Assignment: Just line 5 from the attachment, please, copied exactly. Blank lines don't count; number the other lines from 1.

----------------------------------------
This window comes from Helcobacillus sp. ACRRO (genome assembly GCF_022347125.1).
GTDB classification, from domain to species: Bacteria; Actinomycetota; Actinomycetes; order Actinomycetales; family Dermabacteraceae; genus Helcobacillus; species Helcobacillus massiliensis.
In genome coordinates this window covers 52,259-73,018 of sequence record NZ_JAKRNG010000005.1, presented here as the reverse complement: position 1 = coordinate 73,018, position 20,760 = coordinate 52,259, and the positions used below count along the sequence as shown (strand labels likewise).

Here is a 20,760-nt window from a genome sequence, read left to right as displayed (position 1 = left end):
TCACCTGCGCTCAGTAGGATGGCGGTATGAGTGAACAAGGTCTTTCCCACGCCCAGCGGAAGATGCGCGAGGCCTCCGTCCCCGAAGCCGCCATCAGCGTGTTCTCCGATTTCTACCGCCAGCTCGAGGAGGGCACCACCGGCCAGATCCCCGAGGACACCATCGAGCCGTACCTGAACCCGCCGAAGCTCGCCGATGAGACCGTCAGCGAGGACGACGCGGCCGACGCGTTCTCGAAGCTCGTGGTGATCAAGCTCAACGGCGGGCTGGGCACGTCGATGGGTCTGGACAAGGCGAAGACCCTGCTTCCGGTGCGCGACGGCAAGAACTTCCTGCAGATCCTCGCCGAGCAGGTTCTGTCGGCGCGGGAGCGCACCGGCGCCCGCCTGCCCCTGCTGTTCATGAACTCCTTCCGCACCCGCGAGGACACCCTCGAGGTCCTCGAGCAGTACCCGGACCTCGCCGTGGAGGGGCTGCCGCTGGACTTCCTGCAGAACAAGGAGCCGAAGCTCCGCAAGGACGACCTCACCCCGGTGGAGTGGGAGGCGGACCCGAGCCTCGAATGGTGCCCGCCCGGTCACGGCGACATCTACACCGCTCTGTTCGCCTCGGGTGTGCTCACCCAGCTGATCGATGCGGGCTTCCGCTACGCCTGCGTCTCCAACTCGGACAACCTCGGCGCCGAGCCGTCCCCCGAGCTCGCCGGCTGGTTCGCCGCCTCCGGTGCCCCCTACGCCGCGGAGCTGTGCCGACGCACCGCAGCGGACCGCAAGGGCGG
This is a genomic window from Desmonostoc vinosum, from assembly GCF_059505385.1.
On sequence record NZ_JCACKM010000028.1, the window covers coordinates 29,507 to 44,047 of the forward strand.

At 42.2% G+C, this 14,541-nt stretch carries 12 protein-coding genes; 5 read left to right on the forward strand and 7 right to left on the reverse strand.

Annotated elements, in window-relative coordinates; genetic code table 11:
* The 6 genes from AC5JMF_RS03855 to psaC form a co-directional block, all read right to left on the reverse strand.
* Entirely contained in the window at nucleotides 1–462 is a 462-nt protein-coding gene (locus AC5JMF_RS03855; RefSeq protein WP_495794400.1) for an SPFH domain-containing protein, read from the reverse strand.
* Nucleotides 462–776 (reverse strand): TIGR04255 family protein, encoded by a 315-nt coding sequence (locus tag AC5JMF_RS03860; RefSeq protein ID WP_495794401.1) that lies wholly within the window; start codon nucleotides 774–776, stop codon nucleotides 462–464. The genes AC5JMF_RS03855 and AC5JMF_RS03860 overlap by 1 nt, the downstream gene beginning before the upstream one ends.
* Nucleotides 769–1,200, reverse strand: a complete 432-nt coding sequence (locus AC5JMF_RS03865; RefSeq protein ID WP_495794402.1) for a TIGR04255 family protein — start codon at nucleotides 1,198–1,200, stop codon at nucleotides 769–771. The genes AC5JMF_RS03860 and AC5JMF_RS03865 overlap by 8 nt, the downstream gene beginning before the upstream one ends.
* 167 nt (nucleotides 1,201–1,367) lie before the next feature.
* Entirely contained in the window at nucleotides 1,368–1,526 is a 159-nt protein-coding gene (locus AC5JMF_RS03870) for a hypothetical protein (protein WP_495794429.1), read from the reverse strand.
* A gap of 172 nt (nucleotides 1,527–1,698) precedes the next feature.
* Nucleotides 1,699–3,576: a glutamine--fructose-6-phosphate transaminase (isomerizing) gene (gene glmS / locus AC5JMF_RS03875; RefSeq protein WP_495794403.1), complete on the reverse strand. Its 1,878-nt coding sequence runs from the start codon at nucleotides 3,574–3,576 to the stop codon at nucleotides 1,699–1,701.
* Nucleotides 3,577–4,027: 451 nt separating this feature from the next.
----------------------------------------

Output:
TCACCTGCGCTCAGTAGGATGGCGGTATGAGTGAACAAGGTCTTTCCCACGCCCAGCGGAAGATGCGCGAGGCCTCCGTCCCCGAAGCCGCCATCAGCGTGTTCTCCGATTTCTACCGCCAGCTCGAGGAGGGCACCACCGGCCAGATCCCCGAGGACACCATCGAGCCGTACCTGAACCCGCCGAAGCTCGCCGATGAGACCGTCAGCGAGGACGACGCGGCCGACGCGTTCTCGAAGCTCGTGGTGATCAAGCTCAACGGCGGGCTGGGCACGTCGATGGGTCTGGACAAGGCGAAGACCCTGCTTCCGGTGCGCGACGGCAAGAACTTCCTGCAGATCCTCGCCGAGCAGGTTCTGTCGGCGCGGGAGCGCACCGGCGCCCGCCTGCCCCTGCTGTTCATGAACTCCTTCCGCACCCGCGAGGACACCCTCGAGGTCCTCGAGCAGTACCCGGACCTCGCCGTGGAGGGGCTGCCGCTGGACTTCCTGCAGAACAAGGAGCCGAAGCTCCGCAAGGACGACCTCACCCCGGTGGAGTGGGAGGCGGACCCGAGCCTCGAATGGTGCCCGCCCGGTCACGGCGACATCTACACCGCTCTGTTCGCCTCGGGTGTGCTCACCCAGCTGATCGATGCGGGCTTCCGCTACGCCTGCGTCTCCAACTCGGACAACCTCGGCGCCGAGCCGTCCCCCGAGCTCGCCGGCTGGTTCGCCGCCTCCGGTGCCCCCTACGCCGCGGAGCTGTGCCGACGCACCGCAGCGGACCGCAAGGGCGG